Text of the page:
If well known nature champion Ruud Kleinpaste (aka The Bugman) was responsible for education, Hawke’s Bay’s natural environment would be our classroom.
Ruud Kleinpaste is the ambassador for the Cape to City ecological restoration project. He is leading the education part of the programme with Department of Conservation’s education programme coordinator Robyn McCool, with additional support from a range of partners including the Hawke’s Bay Regional Council.
In a 2014 education pilot, over 150 students from Port Ahuriri, Haumoana and St Patricks Schools headed outdoors to the “big wide open classroom” to learn about the role of trees, birds and insects in the local environment.
Cape to City aims to ‘teach the teachers’ and inspire, encourage and equip them to “reconnect students with nature”. Last year three schools participated in Cape to City programmes and the future plan is to involve six schools each year, in either student or teacher programmes.
Robyn said the positive response and feedback from schools involved has helped confirm that the programme is worth expanding into other schools.
Ruud says the course content has been developed in ways that encourages creative hands- on education using the environment as a context for learning across the curriculum. He adds that most of the school curriculum can be taught in a nature context.
“It’s easy to get inspired by nature. When we are teaching the teachers, we just take them outside and walk around and as they start to observe the environment the questions start coming and they form their learning and content from there. There are so many teachable moments outside!”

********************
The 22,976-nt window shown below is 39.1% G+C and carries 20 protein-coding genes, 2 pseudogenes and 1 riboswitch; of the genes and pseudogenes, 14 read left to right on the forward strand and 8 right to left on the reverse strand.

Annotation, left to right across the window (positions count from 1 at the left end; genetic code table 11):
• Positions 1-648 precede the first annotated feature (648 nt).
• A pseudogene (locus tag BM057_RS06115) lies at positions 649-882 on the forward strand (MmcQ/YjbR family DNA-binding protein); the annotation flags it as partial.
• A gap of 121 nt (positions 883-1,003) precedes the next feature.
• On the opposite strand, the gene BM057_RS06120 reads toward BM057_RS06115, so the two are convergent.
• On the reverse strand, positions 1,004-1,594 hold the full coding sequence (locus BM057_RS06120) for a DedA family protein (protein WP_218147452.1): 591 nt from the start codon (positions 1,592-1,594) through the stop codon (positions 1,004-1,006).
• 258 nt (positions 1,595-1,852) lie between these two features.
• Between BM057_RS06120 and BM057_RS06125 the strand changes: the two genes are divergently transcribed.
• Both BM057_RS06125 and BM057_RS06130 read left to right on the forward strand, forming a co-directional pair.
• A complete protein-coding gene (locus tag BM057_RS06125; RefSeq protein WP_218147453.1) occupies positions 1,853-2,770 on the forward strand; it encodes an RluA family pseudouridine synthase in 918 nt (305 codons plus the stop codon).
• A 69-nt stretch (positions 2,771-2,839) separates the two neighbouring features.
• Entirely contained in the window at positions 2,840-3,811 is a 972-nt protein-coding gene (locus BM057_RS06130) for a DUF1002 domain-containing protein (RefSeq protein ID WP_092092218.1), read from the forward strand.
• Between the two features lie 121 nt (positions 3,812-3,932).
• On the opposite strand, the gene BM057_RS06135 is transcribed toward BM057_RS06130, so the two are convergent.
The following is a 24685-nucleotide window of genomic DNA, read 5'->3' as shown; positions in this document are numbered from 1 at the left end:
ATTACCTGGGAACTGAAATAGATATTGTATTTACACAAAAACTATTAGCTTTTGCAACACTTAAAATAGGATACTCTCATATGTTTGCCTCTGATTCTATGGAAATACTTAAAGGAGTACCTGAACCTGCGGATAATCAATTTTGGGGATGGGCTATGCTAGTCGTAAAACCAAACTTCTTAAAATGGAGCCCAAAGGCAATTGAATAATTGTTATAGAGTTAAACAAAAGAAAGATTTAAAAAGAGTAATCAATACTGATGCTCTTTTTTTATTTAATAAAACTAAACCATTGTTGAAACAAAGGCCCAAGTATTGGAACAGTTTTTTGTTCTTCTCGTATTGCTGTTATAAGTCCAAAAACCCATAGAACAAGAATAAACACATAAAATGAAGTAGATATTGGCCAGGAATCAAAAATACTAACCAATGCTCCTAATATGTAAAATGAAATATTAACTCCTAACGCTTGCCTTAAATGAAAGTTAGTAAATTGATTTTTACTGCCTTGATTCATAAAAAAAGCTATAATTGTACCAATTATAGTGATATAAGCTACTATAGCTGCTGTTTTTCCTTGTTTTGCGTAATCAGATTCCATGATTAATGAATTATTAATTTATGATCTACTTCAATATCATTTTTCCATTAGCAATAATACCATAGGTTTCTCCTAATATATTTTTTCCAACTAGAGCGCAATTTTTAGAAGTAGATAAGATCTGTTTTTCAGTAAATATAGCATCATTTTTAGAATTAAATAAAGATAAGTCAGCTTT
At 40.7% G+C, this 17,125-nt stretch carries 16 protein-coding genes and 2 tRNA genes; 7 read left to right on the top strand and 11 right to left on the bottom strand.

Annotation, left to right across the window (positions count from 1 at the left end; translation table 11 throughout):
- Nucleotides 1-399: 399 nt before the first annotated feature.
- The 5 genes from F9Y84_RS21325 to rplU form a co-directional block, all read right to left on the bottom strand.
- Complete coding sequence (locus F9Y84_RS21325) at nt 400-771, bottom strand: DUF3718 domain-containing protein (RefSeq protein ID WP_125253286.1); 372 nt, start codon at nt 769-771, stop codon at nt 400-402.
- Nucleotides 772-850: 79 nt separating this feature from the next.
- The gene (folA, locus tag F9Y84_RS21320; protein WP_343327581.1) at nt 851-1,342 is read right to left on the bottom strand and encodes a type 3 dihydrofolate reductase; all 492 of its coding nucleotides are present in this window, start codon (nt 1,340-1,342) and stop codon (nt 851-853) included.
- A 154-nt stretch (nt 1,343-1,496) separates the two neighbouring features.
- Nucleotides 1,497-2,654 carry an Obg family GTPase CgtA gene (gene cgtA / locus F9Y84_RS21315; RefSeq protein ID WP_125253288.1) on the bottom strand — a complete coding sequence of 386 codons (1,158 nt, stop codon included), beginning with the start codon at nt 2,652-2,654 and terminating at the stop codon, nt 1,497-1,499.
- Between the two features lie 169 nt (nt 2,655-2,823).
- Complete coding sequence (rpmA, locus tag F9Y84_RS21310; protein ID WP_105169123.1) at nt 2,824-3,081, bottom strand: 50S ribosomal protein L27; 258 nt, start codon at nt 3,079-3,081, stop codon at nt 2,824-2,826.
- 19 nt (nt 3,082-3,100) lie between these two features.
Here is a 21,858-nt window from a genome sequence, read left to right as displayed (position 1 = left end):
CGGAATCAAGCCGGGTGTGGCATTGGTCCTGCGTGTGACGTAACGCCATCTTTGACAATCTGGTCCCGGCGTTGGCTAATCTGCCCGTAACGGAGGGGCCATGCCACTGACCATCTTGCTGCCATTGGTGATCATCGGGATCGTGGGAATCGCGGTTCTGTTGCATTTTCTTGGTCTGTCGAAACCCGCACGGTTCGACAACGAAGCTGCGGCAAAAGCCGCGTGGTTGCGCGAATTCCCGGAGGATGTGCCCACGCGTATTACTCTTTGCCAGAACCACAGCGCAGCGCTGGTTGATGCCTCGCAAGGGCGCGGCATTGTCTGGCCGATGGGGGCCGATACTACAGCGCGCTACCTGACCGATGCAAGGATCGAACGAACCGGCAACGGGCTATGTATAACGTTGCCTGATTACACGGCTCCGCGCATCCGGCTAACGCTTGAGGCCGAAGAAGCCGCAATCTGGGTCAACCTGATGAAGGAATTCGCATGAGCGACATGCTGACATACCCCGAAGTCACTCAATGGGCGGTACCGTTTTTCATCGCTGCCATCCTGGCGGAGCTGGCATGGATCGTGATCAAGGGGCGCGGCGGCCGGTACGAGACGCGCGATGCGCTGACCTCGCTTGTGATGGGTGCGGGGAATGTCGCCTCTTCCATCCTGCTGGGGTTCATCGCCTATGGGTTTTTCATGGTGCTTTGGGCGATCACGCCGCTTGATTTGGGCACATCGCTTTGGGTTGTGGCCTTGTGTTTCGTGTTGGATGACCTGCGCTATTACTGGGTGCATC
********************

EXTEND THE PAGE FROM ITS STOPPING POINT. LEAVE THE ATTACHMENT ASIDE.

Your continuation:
“Nature is one of the best learning environments we have. It’s cheap, as there’s no need for a physical classroom and all the materials are free such as spiders and birds.
“For example we did a challenge around silk. We asked children to come up with how many creatures produce silk and to write down all the things that we can do with silk. It’s pretty uplifting when you get back a sheet full of observations and ideas.
“We can cover off numeracy, literacy, science, social studies among others using nature as the education source from year one onward. Art is another, obvious topic.” Ruud said.
Ruud and Cape to City hope to see the programme adopted by all schools within the Cape to City catchment area as well as schools in other regions and cities. Ruud has already started a similar programme with schools in Auckland.
Robyn McCool, Cape to City Education programme coordinator is working with EIT Hawke’s Bay on an education partnership which will see nature-time teaching principles integrated into the curriculum for year 2 and 3 candidate teachers.
Cape to City’s sister programme, Poutiri Ao ō Tāne, worked with classes from Flaxmere School, TKKM o te Wananga Whare Tapere o Takitimu and Hastings Intermediate last year using the same nature-time teaching principles.
“Schools already involved are keeping up their good work and have plans to expand their biodiversity enhancement learning. This is great and will ensure the Cape to City five year education plan will have an impact on both young lives and the future of our region’s biodiversity,” said Robin.
Cape to City Background
Cape to City is a five-year, $6 million project which is a partnership between Hawke’s Bay Regional Council, DOC, Cape Sanctuary, Landcare Research, various landowners and businesses as well as iwi and hapū.
The project has funding from the Aotearoa Foundation.